While I obviously have much to be grateful for compared to others, it’s been a year of frustrating, halting progress, with so much that I otherwise wanted to do curtailed or cancelled. So in the last few hours of (let’s hope) the worst year any of us ever live through, it’s worth pulling out some of the decisions and achievements that made this year a bit brighter.

This is the one I have, but mine’s currently in the bike repair shop so pretend I have a white room.

#1 — I bought an electric bike

My aversion to car ownership is uncertain in origin but pretty strongly held. I live in a good city for public transport infrastructure, with regular trains to most places I might want to…

I’ve never held down a full-time job for more than a few months, and most of my professional life has been made up of freelance work, usually augmented with enough part-time work to cover my rent and bills in case Twitter mistakes me for a racist or all my clients are hit by the same asteroid.

The ability to find a way to live comfortably without doing a 9–5 job is one of the aspects of my life I’m proudest of, but the enforced isolation of the last few months has forced me to interrogate why I work this way.

There’s a lot in a political party logo. Lots of them are terrible of course, but usually there’s a lot of research and expense involved in summing up a party’s philosophy, history and desired public image in a mark that will have to last years if not decades.

Canada is a particularly strong source of examples for an article like this, because each of its provincial parties has its own logo — sometimes these are minimally changed tweaks on the national brand, but often they’re quite radically different. Starting from the bottom, let’s work up to the best of them.

Because the first two games were pretty popular, I imagine.

I don’t think any of us would be millennials if we weren’t haunted by our past. But for Tyler and Alyson Ronan, the question of how to remember and deal with the past is a much more pressing issue.

Tell Me Why is in essence the third Life is Strange game, taking a visual style, tone of writing and gameplay elements from the first two series even if it doesn’t borrow the name. …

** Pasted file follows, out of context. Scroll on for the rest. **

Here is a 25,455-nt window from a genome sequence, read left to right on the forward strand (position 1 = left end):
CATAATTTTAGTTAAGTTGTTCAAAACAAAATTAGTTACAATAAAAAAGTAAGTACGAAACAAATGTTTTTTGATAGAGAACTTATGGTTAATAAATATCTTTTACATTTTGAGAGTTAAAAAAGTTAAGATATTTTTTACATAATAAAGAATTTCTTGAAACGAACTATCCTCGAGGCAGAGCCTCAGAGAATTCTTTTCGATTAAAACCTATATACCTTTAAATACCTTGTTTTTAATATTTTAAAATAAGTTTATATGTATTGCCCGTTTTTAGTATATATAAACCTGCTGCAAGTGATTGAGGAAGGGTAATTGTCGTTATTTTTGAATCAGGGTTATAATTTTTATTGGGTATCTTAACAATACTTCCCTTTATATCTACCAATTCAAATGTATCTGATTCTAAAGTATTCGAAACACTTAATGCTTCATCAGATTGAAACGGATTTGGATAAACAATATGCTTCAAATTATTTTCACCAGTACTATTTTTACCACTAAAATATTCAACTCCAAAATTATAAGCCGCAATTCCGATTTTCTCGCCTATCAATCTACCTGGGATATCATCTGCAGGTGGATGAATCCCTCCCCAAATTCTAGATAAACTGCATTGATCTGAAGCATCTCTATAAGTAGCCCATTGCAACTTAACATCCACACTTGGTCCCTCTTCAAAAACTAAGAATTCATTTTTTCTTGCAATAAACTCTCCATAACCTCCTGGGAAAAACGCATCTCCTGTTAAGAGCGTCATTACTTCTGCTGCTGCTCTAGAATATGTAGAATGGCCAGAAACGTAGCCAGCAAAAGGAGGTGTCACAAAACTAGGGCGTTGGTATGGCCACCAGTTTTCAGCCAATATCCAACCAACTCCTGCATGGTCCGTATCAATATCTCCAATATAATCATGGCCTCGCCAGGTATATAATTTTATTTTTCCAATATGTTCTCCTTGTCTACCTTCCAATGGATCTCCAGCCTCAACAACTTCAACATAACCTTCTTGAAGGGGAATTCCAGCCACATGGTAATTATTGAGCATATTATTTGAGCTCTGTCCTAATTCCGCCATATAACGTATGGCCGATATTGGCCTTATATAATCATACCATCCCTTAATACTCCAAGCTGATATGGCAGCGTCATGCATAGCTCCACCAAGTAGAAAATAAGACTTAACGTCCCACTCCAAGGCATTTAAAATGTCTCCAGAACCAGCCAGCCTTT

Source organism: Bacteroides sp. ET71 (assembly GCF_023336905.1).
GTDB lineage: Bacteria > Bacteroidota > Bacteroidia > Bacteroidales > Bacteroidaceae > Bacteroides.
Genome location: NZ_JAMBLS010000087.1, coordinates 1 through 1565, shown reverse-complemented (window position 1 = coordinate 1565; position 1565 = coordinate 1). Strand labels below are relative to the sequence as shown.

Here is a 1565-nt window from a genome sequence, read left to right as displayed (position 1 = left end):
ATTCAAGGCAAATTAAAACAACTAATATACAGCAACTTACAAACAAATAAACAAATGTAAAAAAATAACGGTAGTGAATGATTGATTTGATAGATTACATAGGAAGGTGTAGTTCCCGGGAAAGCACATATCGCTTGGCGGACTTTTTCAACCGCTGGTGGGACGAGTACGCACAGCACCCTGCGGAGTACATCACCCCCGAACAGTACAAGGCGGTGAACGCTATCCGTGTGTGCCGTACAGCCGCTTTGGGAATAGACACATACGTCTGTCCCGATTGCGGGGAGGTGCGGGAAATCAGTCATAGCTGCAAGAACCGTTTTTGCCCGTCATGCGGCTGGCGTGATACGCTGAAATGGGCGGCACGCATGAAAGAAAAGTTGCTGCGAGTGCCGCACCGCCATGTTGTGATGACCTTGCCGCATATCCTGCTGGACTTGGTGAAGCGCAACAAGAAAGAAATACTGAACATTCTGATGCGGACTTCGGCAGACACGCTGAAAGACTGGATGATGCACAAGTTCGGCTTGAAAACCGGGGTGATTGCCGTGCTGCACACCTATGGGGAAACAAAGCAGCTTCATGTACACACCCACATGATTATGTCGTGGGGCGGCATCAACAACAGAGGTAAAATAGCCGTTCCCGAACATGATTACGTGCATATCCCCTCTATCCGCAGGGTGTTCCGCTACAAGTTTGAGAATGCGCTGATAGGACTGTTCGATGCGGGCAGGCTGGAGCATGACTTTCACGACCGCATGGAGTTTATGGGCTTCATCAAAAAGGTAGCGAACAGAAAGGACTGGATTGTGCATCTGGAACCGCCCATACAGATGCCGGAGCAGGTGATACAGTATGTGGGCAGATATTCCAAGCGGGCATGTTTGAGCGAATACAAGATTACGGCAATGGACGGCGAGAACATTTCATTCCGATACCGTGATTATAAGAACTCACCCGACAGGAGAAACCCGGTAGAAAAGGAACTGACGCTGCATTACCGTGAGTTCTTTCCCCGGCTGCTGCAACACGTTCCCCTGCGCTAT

They say history doesn’t repeat itself, but it often rhymes. From The Outer Worlds’ first rhyme — “You’ve tried the best, now try the rest” — it’s couplets all the way down. The game is the work of Obsidian, with many of the surprisingly vast development team hailing from the old Fallout games, plus 2010’s New Vegas, which leaves its mark most noticeably on the gameplay, partner system and script, but there are other evident influences glued onto each stanza, from a Bioshock Infinite-esque Gilded Age aesthetic to literary references scattered throughout the mission names.

None of which is to…

I take my vacations the way I take my coffee — large and extravagant. This is partly a result of my aversion to the heat which tends to accompany popular cheap holiday destinations, which marries nicely with my status as a childless single, meaning I can afford to travel outside the school holidays and go further for the money.

The last seventeen weeks in lockdown have taught me something else about my choices, though, which is how reliant I am on routine. …

Before the weighted blanket of enforced isolation came down around our heads, I was being weighed up to participate in a student media conference where I was due to speak to young journalists about the trials and tribulations of going freelance. …

I won’t be alone in being a millennial who has trouble confronting my past self. Unlike past generations we don’t have the luxury of burning our diaries in the dead of night, because so much of it is pasted online for the world to see. So it’s interesting occasionally to go back to the very beginning, and to experience the cultural artefacts that influenced me before the internet extended its corrupting tentacles.

Emulation is a wonderful thing, and having the entire library of a console at your fingertips is a temptation it’s hard to ignore. It was in this spirit…

The decision to buy a tiny wee laptop for travel use during a nationwide lockdown might seem at first glance like a curious one. My excuse is that a) it was on offer, and b) my laptop is now plugged into so many auxiliary devices — external monitor, hard drive, microphone, cooling mat — that it’s basically immobile on my desk, so I needed something which I can use YouTube on while I do the washing up.

The first thing that strikes you about the Pocket is how well appointed it is for such a small, sleek unit. Lesser manufacturers…

Our bodies were ready.

Last week a tweet did the rounds claiming that the 2000s was a “cultural void” without a unified cultural stereotype along the lines of previous decades.

Loathe as I am to wade into online drama, we’re all stuck at home so for now at least, there’s not much better to do. Leaving aside the premise of the question (was there really a single culture in those preceding decades? Maybe more so than now, but that’s questionable) it’s worth reflecting on the one sphere of culture which made huge strides in the 2000s — video games. …

Robin Wilde

Freelance writer and graphic designer. Once worked in politics.

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